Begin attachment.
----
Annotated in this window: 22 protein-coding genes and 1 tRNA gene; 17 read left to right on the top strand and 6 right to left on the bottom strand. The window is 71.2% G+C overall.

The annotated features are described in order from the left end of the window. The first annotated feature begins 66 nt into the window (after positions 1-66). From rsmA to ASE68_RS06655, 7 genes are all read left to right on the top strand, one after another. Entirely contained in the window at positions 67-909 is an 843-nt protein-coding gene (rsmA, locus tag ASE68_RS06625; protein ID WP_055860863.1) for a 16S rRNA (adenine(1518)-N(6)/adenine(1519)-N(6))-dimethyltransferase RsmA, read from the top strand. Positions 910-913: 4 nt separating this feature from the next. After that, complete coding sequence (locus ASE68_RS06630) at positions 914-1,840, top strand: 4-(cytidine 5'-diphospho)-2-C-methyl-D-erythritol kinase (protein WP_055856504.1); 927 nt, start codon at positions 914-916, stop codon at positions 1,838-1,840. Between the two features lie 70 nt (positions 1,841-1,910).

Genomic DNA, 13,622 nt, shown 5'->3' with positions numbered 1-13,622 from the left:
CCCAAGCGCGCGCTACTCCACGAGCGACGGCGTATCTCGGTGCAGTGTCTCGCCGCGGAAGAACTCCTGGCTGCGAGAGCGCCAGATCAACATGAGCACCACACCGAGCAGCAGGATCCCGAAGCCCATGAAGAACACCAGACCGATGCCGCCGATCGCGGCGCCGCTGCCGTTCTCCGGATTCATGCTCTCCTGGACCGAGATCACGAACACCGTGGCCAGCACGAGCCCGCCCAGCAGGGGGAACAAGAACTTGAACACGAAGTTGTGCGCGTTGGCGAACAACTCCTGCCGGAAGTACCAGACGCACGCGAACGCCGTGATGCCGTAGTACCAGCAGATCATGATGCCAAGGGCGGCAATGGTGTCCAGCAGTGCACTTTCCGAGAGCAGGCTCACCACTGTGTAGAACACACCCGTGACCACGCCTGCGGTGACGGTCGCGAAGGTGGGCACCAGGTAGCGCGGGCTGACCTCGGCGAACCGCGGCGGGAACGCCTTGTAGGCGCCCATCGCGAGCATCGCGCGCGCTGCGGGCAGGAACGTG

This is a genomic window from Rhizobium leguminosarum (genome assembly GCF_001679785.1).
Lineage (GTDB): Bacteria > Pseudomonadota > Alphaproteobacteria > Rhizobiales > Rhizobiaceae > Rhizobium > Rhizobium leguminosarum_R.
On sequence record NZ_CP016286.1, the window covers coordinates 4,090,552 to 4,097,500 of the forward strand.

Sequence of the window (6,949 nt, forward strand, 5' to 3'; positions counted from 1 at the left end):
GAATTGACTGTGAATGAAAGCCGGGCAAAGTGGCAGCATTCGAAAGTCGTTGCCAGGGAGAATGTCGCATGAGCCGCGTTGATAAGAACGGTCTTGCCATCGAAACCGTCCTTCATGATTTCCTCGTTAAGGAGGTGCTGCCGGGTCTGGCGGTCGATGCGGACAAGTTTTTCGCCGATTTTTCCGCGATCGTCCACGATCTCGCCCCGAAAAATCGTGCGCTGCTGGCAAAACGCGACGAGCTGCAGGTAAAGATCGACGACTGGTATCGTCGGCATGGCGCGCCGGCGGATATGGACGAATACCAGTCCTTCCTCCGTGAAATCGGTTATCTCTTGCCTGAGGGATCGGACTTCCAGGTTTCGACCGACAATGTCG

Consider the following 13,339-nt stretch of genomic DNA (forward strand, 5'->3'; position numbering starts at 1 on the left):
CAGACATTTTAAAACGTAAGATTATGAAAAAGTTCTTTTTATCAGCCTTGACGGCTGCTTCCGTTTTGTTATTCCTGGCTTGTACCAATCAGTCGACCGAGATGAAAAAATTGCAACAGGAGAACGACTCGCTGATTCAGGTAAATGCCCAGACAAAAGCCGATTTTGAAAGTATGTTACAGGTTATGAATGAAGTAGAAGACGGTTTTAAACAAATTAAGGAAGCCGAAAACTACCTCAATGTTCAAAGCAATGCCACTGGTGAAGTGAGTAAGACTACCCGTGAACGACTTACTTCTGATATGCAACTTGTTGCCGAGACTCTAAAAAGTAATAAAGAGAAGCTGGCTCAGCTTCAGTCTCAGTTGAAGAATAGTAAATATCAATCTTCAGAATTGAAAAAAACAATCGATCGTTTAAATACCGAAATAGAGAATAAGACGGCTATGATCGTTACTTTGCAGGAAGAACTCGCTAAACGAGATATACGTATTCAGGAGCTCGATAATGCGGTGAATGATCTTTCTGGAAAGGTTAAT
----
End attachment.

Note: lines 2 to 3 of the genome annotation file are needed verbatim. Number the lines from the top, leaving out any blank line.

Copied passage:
The annotated features are described in order from the left end of the window. The first annotated feature begins 66 nt into the window (after positions 1-66). From rsmA to ASE68_RS06655, 7 genes are all read left to right on the top strand, one after another. Entirely contained in the window at positions 67-909 is an 843-nt protein-coding gene (rsmA, locus tag ASE68_RS06625; protein ID WP_055860863.1) for a 16S rRNA (adenine(1518)-N(6)/adenine(1519)-N(6))-dimethyltransferase RsmA, read from the top strand. Positions 910-913: 4 nt separating this feature from the next. After that, complete coding sequence (locus ASE68_RS06630) at positions 914-1,840, top strand: 4-(cytidine 5'-diphospho)-2-C-methyl-D-erythritol kinase (protein WP_055856504.1); 927 nt, start codon at positions 914-916, stop codon at positions 1,838-1,840. Between the two features lie 70 nt (positions 1,841-1,910).

Genomic DNA, 13,622 nt, shown 5'->3' with positions numbered 1-13,622 from the left: